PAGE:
David Nahwegahbow and Scott Robertson of Nahwegahbow Corbiere and Marie Belleau of Nunavut Tunngavik Inc. appearing before the Supreme Court of Canada - November 2016
Cases: Chippewas of the Thames First Nation v Enbridge et al.
and Hamlet of Clyde River, et al. v. Petroleum Geo-Servioces Inc. (PGS), et al.
Please join the Indigenous Bar Association in congratulating Dr. Wilton Littlechild on accepted becoming the first “non-sitting” Chief to the hold the Grand Chief position. Dr. Wilton Littlechild will hold the position of the Grand Chief for a three year term.
Canada Officially Removes Obiector Status on the UN Declaration on the Rights of
Indigenous Peoples Tuesday
Posted: May 13, 2016
OTTAWA – The Indigenous Bar Association (IBA) recognizes the Government of Canada’s recent decision to adopt and implement the United Nations Declaration on the Rights of Indigenous Peoples (UNDRIP) in accordance with the Canadian Constitution and without “qualification.”
The IBA was interested in the Minister of Indigenous Affairs’ announcement regarding the Declaration, “breathing life into Section 35 and recognizing it as a full box of rights for Indigenous Peoples in Canada.” Ms. Koren Lightning-Earle, President of the Indigenous Bar Association, stated in response ‘the Declaration is much more than a refinement of section 35 of the Constitution. It has the potential to be transformative of the relationship between Indigenous Peoples and Canada.
Adopting UNDRIP, in addition to implementing the Truth and Reconciliation Commission’s Calls to Action, provides the Government with the necessary principles to improve the nation-to-nation relationship as envisioned by the parties at the Treaty of Niagara in 1764. A nation-to-nation relationship whereby the Government recognizes and promotes the dignity, survival and well-being of this country’s original inhabitants, remedies the legacy of residential schools and advances the process of reconciliation. “Adoption is the first step. We look forward to working with the federal government on the many ways in which the Declaration must be implemented by Canada in order to demonstrate its full commitment to a nation-to-nation relationship.” said Lightning-Earle.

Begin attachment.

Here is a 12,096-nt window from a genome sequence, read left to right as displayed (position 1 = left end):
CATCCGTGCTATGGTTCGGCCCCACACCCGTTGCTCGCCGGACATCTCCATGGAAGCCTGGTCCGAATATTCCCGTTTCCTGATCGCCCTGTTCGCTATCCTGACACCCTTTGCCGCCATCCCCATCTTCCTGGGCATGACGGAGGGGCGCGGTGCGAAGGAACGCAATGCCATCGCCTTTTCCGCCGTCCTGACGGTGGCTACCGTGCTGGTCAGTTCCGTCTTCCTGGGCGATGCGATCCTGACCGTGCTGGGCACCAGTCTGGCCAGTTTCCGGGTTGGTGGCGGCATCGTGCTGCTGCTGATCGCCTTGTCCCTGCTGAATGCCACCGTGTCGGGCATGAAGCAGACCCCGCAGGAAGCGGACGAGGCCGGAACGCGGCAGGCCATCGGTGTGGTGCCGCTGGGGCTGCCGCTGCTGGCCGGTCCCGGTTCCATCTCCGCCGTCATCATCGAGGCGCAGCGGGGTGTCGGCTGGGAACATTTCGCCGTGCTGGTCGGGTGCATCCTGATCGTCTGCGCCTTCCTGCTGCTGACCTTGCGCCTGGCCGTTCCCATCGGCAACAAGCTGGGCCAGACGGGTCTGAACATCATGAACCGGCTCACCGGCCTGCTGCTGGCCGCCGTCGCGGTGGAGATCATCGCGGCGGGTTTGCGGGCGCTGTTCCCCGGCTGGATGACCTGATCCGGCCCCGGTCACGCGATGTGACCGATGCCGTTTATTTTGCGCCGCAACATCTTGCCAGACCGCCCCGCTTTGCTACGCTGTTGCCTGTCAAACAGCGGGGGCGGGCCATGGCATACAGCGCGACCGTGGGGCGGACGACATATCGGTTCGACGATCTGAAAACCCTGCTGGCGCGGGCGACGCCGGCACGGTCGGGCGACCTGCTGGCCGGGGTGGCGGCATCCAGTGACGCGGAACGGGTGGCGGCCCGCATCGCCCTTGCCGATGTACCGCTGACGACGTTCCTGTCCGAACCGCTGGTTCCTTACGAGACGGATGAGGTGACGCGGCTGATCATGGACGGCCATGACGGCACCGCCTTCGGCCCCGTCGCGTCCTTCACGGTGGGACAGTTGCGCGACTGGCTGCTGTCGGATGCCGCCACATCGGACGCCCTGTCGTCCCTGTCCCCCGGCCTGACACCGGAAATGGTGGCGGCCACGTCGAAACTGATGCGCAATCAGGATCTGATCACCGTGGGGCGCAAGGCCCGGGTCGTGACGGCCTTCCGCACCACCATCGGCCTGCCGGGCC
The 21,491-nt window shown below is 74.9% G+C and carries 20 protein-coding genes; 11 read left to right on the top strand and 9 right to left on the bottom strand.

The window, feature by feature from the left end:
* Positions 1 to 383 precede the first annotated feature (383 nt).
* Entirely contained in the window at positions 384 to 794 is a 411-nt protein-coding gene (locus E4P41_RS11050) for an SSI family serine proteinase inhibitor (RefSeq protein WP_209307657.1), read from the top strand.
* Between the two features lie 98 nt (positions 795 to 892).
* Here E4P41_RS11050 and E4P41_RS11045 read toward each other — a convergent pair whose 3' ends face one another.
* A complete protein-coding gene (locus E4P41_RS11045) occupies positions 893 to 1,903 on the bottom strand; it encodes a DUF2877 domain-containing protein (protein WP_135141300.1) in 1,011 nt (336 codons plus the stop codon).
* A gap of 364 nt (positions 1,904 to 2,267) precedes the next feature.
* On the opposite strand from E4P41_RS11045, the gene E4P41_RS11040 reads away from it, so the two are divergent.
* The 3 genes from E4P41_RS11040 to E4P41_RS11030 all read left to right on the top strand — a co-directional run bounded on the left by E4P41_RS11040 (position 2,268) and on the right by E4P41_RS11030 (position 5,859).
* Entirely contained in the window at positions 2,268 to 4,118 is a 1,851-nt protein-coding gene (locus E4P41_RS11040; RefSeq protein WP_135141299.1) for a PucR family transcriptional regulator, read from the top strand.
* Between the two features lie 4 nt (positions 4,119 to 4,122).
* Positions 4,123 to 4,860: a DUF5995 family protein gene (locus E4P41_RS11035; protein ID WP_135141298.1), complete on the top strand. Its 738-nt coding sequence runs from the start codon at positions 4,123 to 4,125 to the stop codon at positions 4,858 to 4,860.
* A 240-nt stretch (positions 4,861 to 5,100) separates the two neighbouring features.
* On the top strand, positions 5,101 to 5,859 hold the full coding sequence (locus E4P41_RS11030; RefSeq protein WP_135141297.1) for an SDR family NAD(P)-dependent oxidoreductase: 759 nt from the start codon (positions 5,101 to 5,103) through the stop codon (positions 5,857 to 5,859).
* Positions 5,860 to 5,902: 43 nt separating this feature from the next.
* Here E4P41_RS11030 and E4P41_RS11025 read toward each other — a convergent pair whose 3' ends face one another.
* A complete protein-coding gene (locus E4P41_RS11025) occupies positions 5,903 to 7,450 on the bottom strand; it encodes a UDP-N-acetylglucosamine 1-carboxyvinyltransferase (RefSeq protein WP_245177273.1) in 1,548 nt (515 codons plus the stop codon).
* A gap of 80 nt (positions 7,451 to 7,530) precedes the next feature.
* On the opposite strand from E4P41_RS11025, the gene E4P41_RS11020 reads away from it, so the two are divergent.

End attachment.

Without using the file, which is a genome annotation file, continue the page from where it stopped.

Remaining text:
Ms. Lightning-Earle calls upon the current Government of Canada to, “abolish its long standing historical policy of attempting to assimilate Indigenous Peoples and denying them their rightful place in all facets of Canada, including the economy and legal system. In addition, Ms. Lightning-Earle says, “a new relationship must develop where the Government honours and respects Treaties, recognizes Indigenous Peoples’ right to self-determination and upholds rights to lands, territories and resources.”
The IBA is a national association comprised of Indigenous (First Nations, Inuit and Metis) lawyers, legal academics, articling clerks and law students, including graduate and post-graduate law students. The IBA is a not-for-profit federal corporation mandated, amongst other things, to promote the advancement of legal and social justice for Indigenous peoples in Canada, as well as the reform of laws and policies affecting Indigenous peoples.
FOR MORE INFORMATION: contact Koren Lightning-Earle, President of the Indigenous Bar Association at: firstname.lastname@example.org or at 780.721.2345 or visit our website at www.indigenousbar.ca
Canada’s Denial of Adequate Services Discriminates Against On-Reserve First Nation Children and Families, Canadian Human Rights Tribunal Rules
Posted: January 27, 2016